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Family of man killed in Tesla auto crash hires law firm

14 April 2018

Tesla Inc. withdrew on Wednesday from a party agreement with the U.S. National Transportation Safety Board (NTSB) that was part of the NTSB's investigation into a fatal Model X collision with a concrete barrier on March 23 in California.

"It's been clear in our conversations with the NTSB that they're more concerned with press headlines than actually promoting safety", a Tesla spokesperson told FOX Business. In a statement, the automaker said it chose to remove itself from the investigation because of the NTSB's restrictions on sharing information before the probe ends.

The NTSB took this action because Tesla violated the party agreement by releasing investigative information before it was vetted and confirmed by the NTSB. Tesla said that "even though we won't be a formal party, we will continue to provide technical assistance to the NTSB".

Tesla also noted that the crash was so severe because the crash attenuator - the safety barrier on the highway that is created to reduce impact - was damaged from a previous accident and hadn't been replaced yet.

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The dispute between the safety agency and vehicle maker stems from statements the company made regarding Walter Huang, a 38-year-old who died last month in his Model X using the driver-assistance system known as Autopilot. Autopilot had warned the driver with both visual and audible notifications that he was to retake the wheel, Tesla said, having sifted through the car's logs from the time of the crash. Once on the scene, the NTSB takes charge of an investigation, and involved parties usually sign an agreement not to release crash details without specific approval from the safety board.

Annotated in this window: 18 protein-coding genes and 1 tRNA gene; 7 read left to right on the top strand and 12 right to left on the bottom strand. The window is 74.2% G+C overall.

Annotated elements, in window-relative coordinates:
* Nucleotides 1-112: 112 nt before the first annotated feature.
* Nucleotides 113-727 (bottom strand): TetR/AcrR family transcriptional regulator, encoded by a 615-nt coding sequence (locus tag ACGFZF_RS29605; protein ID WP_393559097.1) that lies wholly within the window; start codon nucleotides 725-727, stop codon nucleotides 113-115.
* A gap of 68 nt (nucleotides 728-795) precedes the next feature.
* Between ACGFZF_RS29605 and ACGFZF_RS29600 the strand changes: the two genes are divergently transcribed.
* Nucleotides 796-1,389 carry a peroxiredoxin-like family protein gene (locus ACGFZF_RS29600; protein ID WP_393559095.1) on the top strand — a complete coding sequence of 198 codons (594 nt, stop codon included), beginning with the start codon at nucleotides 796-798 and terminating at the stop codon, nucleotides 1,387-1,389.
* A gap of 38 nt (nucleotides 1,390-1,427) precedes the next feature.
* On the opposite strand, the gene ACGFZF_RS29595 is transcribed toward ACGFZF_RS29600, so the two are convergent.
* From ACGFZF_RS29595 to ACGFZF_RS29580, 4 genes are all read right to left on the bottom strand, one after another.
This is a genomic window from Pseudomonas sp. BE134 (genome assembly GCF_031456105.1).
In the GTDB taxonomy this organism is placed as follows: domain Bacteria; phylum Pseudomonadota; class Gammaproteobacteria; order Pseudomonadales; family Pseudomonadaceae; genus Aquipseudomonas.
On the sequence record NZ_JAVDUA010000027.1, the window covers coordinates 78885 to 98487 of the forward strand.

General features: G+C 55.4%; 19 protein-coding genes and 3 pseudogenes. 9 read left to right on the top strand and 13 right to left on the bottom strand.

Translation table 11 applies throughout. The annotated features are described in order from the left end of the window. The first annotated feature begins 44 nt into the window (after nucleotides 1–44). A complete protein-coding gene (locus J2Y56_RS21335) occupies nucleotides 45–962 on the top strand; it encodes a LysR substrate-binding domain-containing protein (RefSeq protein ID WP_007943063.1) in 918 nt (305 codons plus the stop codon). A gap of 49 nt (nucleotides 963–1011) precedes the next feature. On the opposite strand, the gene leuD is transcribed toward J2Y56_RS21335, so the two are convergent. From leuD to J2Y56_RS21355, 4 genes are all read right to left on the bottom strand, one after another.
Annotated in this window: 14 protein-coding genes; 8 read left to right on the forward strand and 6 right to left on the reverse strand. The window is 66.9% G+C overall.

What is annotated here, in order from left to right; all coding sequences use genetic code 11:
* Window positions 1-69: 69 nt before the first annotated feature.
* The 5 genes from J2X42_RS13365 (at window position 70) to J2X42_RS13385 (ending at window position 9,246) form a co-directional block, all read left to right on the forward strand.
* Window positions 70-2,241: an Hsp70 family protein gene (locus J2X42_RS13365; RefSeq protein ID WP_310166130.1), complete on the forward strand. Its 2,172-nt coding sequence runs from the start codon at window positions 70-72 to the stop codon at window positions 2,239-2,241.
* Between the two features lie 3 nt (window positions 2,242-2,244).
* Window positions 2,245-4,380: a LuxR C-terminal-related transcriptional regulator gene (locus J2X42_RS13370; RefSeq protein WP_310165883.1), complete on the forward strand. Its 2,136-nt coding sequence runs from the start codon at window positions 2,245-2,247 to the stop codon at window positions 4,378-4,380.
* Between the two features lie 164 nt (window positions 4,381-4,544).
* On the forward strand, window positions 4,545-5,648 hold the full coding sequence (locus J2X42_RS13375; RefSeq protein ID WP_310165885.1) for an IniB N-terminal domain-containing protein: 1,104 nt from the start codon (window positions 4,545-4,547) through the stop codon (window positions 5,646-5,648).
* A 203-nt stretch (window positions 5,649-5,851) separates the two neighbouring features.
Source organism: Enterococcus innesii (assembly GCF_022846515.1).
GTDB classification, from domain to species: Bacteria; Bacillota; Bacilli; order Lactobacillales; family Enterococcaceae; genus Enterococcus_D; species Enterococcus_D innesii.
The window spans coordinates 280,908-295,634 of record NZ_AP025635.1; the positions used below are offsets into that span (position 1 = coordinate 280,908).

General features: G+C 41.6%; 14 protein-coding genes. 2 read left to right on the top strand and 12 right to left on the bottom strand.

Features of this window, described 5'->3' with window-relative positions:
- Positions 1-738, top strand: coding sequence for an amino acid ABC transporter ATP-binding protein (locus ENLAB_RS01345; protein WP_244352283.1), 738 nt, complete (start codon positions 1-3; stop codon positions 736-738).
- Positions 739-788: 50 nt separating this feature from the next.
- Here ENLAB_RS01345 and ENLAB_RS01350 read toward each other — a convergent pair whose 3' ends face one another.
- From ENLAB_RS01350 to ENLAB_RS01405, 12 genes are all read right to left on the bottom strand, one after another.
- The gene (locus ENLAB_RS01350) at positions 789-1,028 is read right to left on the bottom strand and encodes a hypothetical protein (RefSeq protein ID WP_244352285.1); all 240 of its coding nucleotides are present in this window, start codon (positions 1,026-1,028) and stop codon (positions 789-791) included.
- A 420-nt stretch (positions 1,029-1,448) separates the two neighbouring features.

A letter written Thursday to Tesla CEO Elon Musk from NTSB chairman Robert Sumwalt states, "only appropriate NTSB personnel are authorized to publicly disclose investigative findings".

The unusual move came two days after Tesla released its strongest statement yet, blaming the driver of the crashed auto, Apple engineer Walter Huang, for what happened.

While rare, the NTSB has revoked party status in other investigations.

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Reports indicate that the NTSB wasn't pleased with Tesla's public comments that the driver was at fault in the accident. "Tesla Autopilot does not prevent all accidents - such a standard would be impossible - but it makes them much less likely to occur".

However, according to the company, Huang kept his hands off the wheel despite the vehicle's repeated warnings to retake control - a decision Tesla believes places the blame squarely on Huang himself rather than their Autopilot technology. The only way the accident could have happened is if Huang "was not paying attention to the road, despite the auto providing multiple warnings to do so, "according to a statement Tesla sent April 10 to Dan Noyes, an investigative reporter with California's ABC7 News". Tesla says for every 320 million miles cars equipped with Autopilot drive, there is one fatality, including known pedestrian fatalities.

Last month, Tesla upgraded its onboard media computer in new Model S and Model X vehicles and now owners have been experiencing a significantly more responsive center display.

"Since most cars are only in use by their owner for 5% to 10% of the day, the fundamental economic utility of a true self-driving auto is likely to be several times that of a vehicle which is not", said Musk.

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Family of man killed in Tesla auto crash hires law firm